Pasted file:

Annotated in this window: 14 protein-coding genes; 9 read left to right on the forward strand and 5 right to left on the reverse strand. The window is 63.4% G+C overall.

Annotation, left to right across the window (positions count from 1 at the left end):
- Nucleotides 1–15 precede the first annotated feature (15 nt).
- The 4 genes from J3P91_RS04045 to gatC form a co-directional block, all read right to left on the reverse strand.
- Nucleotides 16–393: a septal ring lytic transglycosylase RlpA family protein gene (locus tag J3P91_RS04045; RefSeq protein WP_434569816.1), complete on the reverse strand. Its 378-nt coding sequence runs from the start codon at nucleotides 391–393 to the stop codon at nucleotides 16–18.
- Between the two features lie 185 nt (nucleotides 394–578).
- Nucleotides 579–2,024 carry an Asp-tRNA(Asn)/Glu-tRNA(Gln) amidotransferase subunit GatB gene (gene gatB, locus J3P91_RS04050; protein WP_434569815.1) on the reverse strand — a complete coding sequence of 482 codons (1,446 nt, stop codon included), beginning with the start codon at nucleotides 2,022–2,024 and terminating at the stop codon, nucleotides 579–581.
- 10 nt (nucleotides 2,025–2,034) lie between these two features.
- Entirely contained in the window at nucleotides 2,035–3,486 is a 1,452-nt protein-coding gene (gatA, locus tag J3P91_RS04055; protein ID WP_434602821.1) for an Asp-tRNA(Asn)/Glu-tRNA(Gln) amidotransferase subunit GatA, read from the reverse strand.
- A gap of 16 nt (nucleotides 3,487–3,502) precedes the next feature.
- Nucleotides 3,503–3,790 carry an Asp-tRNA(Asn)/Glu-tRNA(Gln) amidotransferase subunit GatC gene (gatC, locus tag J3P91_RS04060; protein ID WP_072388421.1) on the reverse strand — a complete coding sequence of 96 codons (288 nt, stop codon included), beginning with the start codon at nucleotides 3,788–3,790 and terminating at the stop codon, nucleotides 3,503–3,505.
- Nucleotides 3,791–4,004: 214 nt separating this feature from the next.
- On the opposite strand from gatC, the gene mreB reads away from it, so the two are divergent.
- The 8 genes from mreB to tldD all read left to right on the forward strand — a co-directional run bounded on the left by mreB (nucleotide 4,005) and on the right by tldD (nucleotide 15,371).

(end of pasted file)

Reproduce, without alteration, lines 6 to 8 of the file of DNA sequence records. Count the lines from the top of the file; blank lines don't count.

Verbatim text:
- Between the two features lie 185 nt (nucleotides 394–578).
- Nucleotides 579–2,024 carry an Asp-tRNA(Asn)/Glu-tRNA(Gln) amidotransferase subunit GatB gene (gene gatB, locus J3P91_RS04050; protein WP_434569815.1) on the reverse strand — a complete coding sequence of 482 codons (1,446 nt, stop codon included), beginning with the start codon at nucleotides 2,022–2,024 and terminating at the stop codon, nucleotides 579–581.
- 10 nt (nucleotides 2,025–2,034) lie between these two features.